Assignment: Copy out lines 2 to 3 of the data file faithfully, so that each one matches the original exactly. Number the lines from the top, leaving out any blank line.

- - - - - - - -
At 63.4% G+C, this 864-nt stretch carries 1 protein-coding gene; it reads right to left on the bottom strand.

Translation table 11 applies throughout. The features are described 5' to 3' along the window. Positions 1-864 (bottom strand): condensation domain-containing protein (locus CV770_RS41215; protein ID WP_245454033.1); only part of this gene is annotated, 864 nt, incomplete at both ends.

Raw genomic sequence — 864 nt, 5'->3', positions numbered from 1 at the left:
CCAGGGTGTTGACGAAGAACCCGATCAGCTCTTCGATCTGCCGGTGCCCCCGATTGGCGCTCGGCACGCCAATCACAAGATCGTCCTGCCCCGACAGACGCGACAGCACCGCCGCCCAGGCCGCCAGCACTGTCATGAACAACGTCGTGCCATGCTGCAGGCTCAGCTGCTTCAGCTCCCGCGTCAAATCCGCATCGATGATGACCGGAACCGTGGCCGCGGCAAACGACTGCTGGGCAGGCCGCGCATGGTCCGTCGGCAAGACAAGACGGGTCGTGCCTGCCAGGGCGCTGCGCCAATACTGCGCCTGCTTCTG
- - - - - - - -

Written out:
Translation table 11 applies throughout. The features are described 5' to 3' along the window. Positions 1-864 (bottom strand): condensation domain-containing protein (locus CV770_RS41215; protein ID WP_245454033.1); only part of this gene is annotated, 864 nt, incomplete at both ends.

Raw genomic sequence — 864 nt, 5'->3', positions numbered from 1 at the left: